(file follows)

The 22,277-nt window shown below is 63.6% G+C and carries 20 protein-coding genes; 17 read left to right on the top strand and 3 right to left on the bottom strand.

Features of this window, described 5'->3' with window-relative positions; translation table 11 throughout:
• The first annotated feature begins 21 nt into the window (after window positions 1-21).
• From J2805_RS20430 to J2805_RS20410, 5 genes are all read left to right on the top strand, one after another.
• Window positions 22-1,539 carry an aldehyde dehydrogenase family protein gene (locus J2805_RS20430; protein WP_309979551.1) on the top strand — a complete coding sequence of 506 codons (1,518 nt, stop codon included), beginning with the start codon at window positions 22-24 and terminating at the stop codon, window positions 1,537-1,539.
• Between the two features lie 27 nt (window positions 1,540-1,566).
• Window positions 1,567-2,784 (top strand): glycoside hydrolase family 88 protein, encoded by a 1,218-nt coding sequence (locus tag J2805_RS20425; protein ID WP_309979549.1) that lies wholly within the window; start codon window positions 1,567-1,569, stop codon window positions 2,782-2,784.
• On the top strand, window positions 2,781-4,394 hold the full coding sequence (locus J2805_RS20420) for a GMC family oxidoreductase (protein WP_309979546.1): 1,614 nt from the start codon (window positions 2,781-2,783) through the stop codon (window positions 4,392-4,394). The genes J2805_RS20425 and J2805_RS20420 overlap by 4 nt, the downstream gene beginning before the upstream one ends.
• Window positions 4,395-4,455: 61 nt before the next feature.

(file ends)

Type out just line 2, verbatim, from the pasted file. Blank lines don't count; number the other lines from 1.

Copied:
Features of this window, described 5'->3' with window-relative positions; translation table 11 throughout: